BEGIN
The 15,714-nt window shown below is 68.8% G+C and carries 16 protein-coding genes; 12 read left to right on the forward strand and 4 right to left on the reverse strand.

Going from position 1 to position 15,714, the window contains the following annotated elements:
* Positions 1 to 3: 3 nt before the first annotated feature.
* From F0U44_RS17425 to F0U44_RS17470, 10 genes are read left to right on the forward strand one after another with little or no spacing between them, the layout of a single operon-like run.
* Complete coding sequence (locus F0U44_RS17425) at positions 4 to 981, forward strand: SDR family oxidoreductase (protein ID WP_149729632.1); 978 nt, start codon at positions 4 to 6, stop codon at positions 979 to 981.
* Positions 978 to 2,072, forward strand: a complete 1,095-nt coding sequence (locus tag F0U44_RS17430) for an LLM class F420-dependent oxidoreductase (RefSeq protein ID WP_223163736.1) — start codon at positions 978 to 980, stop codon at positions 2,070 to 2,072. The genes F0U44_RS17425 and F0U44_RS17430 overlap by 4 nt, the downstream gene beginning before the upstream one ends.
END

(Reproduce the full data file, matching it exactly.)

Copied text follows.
The 15,714-nt window shown below is 68.8% G+C and carries 16 protein-coding genes; 12 read left to right on the forward strand and 4 right to left on the reverse strand.

Going from position 1 to position 15,714, the window contains the following annotated elements:
* Positions 1 to 3: 3 nt before the first annotated feature.
* From F0U44_RS17425 to F0U44_RS17470, 10 genes are read left to right on the forward strand one after another with little or no spacing between them, the layout of a single operon-like run.
* Complete coding sequence (locus F0U44_RS17425) at positions 4 to 981, forward strand: SDR family oxidoreductase (protein ID WP_149729632.1); 978 nt, start codon at positions 4 to 6, stop codon at positions 979 to 981.
* Positions 978 to 2,072, forward strand: a complete 1,095-nt coding sequence (locus tag F0U44_RS17430) for an LLM class F420-dependent oxidoreductase (RefSeq protein ID WP_223163736.1) — start codon at positions 978 to 980, stop codon at positions 2,070 to 2,072. The genes F0U44_RS17425 and F0U44_RS17430 overlap by 4 nt, the downstream gene beginning before the upstream one ends.